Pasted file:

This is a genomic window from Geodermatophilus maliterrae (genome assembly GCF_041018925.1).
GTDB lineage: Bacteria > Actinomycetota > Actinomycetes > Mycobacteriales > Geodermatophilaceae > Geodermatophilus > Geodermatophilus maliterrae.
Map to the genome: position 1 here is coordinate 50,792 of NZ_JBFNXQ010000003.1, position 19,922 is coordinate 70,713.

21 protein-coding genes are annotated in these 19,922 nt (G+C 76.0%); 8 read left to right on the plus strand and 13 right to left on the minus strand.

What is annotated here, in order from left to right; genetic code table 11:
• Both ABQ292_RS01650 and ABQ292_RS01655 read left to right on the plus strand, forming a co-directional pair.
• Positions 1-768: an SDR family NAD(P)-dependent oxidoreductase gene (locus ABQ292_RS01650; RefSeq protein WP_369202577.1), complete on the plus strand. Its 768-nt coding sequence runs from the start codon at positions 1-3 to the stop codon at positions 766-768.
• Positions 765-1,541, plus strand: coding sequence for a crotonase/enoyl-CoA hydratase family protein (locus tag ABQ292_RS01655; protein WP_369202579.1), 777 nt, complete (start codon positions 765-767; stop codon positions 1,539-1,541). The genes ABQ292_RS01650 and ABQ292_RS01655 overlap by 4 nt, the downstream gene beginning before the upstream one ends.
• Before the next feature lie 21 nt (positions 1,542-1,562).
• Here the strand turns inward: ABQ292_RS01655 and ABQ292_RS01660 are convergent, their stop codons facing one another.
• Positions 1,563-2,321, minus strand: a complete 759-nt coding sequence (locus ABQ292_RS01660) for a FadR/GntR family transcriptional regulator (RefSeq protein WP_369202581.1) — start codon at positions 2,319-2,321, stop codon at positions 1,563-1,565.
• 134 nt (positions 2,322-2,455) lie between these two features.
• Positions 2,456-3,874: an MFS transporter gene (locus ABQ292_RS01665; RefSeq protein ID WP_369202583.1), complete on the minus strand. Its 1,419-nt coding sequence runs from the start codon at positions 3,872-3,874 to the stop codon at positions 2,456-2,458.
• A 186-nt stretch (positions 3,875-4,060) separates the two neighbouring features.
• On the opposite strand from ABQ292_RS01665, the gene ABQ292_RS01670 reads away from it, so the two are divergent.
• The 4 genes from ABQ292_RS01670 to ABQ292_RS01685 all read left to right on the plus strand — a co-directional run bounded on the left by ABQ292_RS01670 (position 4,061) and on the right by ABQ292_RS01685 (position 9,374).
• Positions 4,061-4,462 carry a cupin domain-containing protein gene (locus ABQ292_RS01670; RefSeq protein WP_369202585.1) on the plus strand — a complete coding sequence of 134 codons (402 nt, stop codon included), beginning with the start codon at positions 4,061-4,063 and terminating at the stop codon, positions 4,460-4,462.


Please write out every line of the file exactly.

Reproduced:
This is a genomic window from Geodermatophilus maliterrae (genome assembly GCF_041018925.1).
GTDB lineage: Bacteria > Actinomycetota > Actinomycetes > Mycobacteriales > Geodermatophilaceae > Geodermatophilus > Geodermatophilus maliterrae.
Map to the genome: position 1 here is coordinate 50,792 of NZ_JBFNXQ010000003.1, position 19,922 is coordinate 70,713.

21 protein-coding genes are annotated in these 19,922 nt (G+C 76.0%); 8 read left to right on the plus strand and 13 right to left on the minus strand.

What is annotated here, in order from left to right; genetic code table 11:
• Both ABQ292_RS01650 and ABQ292_RS01655 read left to right on the plus strand, forming a co-directional pair.
• Positions 1-768: an SDR family NAD(P)-dependent oxidoreductase gene (locus ABQ292_RS01650; RefSeq protein WP_369202577.1), complete on the plus strand. Its 768-nt coding sequence runs from the start codon at positions 1-3 to the stop codon at positions 766-768.
• Positions 765-1,541, plus strand: coding sequence for a crotonase/enoyl-CoA hydratase family protein (locus tag ABQ292_RS01655; protein WP_369202579.1), 777 nt, complete (start codon positions 765-767; stop codon positions 1,539-1,541). The genes ABQ292_RS01650 and ABQ292_RS01655 overlap by 4 nt, the downstream gene beginning before the upstream one ends.
• Before the next feature lie 21 nt (positions 1,542-1,562).
• Here the strand turns inward: ABQ292_RS01655 and ABQ292_RS01660 are convergent, their stop codons facing one another.
• Positions 1,563-2,321, minus strand: a complete 759-nt coding sequence (locus ABQ292_RS01660) for a FadR/GntR family transcriptional regulator (RefSeq protein WP_369202581.1) — start codon at positions 2,319-2,321, stop codon at positions 1,563-1,565.
• 134 nt (positions 2,322-2,455) lie between these two features.
• Positions 2,456-3,874: an MFS transporter gene (locus ABQ292_RS01665; RefSeq protein ID WP_369202583.1), complete on the minus strand. Its 1,419-nt coding sequence runs from the start codon at positions 3,872-3,874 to the stop codon at positions 2,456-2,458.
• A 186-nt stretch (positions 3,875-4,060) separates the two neighbouring features.
• On the opposite strand from ABQ292_RS01665, the gene ABQ292_RS01670 reads away from it, so the two are divergent.
• The 4 genes from ABQ292_RS01670 to ABQ292_RS01685 all read left to right on the plus strand — a co-directional run bounded on the left by ABQ292_RS01670 (position 4,061) and on the right by ABQ292_RS01685 (position 9,374).
• Positions 4,061-4,462 carry a cupin domain-containing protein gene (locus ABQ292_RS01670; RefSeq protein WP_369202585.1) on the plus strand — a complete coding sequence of 134 codons (402 nt, stop codon included), beginning with the start codon at positions 4,061-4,063 and terminating at the stop codon, positions 4,460-4,462.